Maps are great tool for locating wildlands and wilderness areas we might want to visit, but they can also tell us much more. Maps can shed light on much larger stories about our changing country and our disappearing wilderness.
In the past century, American has undergone rapid change - from technology to population growth to energy development- and these changes of modernity are also transforming American lands. Some of these changes become quite visible when a map is the storytelling device. We've worked to bring some of those to light in this collection of maps that demonstrate how truly fragile our wildlands are:
1. Proliferating pavement
It's hard to imagine America without its gorgeous mountains and graceful rivers but that's exactly what is shown in this map of only roads created by Boston-based design firm Fathom. The four million miles of roads (shown in black) that cover the U.S. have a powerful impact on us, from pollution runoff to floods to heat islands. When near wildlands, they also create barriers for migrating wildlife and interrupt other ecological processes. That's why we support conserving roadless areas.
2. Increased light pollution
Of course at night these roads have to be lit, along with all of our buildings and homes. This generates light pollution that keeps us from being able to see dark skies. Thankfully, wildlands also protect diminishing dark skies. Often far from bright cities, these are places where we can see gorgeous stars and even galaxies. This image of the United States at night was created from satellite data, providing a real picture of how bright these city lights are. Get our tips for taking your own photos of night skies here.
credit: NASA Earth Observatory image by Robert Simmon, using Suomi NPP VIIRS data provided courtesy of Chris Elvidge (NOAA National Geophysical Data Center).
3. Increased noise pollution
Cities are not only places of bright lights, but of loud noises too. This recently-created map shows levels of noise in decibels, with most cities shown in yellow as the loudest. Wild places also offer opportunities for peace and quiet - Yellowstone and Great Sand Dunes National Parks are considered among the quietest places in the country, echoing the silence that may have been present before European colonization. The NPS will use the new data used to create this map to study where noise is affecting wildlife as well.
4. Changing housing density near protected lands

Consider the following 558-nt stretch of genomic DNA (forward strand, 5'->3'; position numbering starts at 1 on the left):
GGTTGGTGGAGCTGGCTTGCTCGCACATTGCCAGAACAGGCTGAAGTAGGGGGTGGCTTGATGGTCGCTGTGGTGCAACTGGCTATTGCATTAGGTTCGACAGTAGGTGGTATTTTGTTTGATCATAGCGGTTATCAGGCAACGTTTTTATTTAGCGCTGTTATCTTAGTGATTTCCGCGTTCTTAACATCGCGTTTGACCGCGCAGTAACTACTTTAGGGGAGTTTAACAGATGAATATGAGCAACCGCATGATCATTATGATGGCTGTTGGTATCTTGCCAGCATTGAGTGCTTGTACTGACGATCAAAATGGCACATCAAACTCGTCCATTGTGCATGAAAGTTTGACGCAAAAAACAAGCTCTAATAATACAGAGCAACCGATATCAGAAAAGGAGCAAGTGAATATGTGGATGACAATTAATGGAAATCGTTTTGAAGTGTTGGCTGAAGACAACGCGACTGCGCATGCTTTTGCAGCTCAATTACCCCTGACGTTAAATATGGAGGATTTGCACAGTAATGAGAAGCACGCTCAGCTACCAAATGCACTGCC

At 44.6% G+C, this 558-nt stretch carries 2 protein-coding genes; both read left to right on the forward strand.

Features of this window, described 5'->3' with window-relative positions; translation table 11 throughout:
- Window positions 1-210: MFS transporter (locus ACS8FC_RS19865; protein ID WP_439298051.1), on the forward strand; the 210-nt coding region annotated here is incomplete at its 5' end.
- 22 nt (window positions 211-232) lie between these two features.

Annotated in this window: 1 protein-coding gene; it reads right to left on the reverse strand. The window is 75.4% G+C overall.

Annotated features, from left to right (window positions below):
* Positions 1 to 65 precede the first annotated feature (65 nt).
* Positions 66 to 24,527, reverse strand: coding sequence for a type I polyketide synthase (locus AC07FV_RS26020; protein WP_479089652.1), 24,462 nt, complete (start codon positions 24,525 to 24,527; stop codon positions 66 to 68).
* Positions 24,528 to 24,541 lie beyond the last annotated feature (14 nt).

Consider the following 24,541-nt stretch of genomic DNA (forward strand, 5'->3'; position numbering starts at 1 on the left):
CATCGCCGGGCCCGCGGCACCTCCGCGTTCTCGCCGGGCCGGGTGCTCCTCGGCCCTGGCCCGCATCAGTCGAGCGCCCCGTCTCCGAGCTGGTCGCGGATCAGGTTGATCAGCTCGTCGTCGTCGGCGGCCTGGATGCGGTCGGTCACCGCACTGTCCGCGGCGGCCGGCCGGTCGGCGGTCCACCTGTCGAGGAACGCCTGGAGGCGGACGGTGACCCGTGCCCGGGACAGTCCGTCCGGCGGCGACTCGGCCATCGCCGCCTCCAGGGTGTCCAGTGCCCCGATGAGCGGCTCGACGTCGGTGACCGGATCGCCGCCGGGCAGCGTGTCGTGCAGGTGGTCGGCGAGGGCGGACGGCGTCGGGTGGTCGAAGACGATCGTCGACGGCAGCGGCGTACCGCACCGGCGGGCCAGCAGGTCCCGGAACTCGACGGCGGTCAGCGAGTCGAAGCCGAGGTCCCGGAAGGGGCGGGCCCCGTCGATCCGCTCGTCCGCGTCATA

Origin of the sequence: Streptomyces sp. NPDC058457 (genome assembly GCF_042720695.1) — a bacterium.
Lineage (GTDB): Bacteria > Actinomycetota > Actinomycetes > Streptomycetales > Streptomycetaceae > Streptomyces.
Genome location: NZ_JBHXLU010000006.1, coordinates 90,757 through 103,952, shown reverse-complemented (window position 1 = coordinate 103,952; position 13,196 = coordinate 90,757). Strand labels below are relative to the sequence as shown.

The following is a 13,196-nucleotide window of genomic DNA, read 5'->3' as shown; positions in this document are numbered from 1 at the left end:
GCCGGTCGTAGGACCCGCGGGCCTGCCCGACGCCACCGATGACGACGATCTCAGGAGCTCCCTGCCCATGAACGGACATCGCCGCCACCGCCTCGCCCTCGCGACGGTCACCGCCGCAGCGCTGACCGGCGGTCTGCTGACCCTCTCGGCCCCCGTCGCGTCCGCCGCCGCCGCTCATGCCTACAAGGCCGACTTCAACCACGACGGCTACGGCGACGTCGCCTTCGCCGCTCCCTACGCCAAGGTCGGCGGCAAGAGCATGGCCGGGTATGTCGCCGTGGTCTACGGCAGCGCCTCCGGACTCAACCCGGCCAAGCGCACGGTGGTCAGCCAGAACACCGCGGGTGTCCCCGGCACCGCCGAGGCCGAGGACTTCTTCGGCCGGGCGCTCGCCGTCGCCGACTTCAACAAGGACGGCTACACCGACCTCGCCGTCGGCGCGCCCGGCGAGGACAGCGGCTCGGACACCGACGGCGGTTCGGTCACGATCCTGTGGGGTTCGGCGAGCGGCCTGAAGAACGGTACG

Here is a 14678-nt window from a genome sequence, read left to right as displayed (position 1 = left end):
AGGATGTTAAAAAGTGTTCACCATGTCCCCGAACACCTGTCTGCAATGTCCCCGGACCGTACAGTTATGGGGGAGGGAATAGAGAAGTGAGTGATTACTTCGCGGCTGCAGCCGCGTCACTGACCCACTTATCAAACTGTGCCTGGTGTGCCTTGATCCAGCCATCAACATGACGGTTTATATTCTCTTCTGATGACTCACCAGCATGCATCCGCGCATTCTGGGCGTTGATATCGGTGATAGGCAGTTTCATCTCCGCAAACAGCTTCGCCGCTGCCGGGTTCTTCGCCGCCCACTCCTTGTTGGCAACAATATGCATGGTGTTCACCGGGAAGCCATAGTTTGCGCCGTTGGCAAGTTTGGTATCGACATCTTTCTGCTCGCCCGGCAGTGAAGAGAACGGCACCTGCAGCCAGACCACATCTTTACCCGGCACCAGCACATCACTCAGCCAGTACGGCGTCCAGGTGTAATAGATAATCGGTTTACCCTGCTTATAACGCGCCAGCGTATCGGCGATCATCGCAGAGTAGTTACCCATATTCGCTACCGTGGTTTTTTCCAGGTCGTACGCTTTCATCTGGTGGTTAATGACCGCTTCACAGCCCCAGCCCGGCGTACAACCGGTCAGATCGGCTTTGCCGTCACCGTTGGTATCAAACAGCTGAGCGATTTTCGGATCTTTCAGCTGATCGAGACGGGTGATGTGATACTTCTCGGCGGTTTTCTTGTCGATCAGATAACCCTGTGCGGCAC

As populations grow, cities are expanding and rural areas are becoming more developed. This map shows that, unfortunately, this means protected lands (pictured yellow below) will likely be more affected by developing areas nearby. The other colored areas are where housing density is expected to increase by 2030, with the red ones experiencing this change across 20-40% of the area.
5. Increased threat to at-risk species on unprotected lands due to housing
Naturally, as more houses are built, wildlife that also consider these places home are at increased risk. This map shows the threat posed to at-risk species habitat, with red highlighting areas in which increased housing density is likely to affect 90% of the at-risk species living there. Especially because the natural areas that are attractive to people for housing are also the places most favored by native wildlife, housing development has already contributed to the decline of about 35% of threatened, endangered, and proposed species in the U.S. The increased predation and mortality, spread of invasive species, loss of pollinators or prey, as well as decreased ability to move and disperse, find food, and reproduce affects native plants and animals living on public lands nearby as well.
6. Increased threat to at-risk species on unprotected lands due to wildfire
Another major threat posed to at-risk species living on unprotected lands is wildfire. Areas in which wildfires on unprotected lands are most likely to affect at-risk species habitats are shown in red below. Not only is the impact of wildfires often worsened by the addition of houses to the landscape, but an increase in frequency and severity of wildfires in recent years has been attributed to rising temperatures that lead to drier conditions - one of the worst ways climate change is harming wildlands.
7. Drier lands due to climate change
Higher temperatures are also leading to increased droughts. The maps below of drought intensity in December 2004 and December 2014 show that drought is not only becoming more widespread across the U.S. but in the West where it is more typical it is becoming far more severe - California is entering its fourth year of drought with 98% of the state impacted. A scientific study released earlier this month showed that climate change has increased its likelihood, leaving little hope that these conditions will subside anytime soon.
8. Rising sea levels due to climate change
Climate change is also leading to arctic melting and a subsequent rise in sea levels. This map designed by Jeffrey Linn is based upon the U.S. Geological Survey's sea rise estimates in the event that all of the world's glaciers melt, which thankfully is not predicted to happen for at least 1,000 years. Because of its recent designation, San Gabriel Mountains National Monument will hopefully still be wild in 1,000 years but if this event comes to pass this map shows that it may also be more of a beachfront destination.
credit: Jeffrey Linn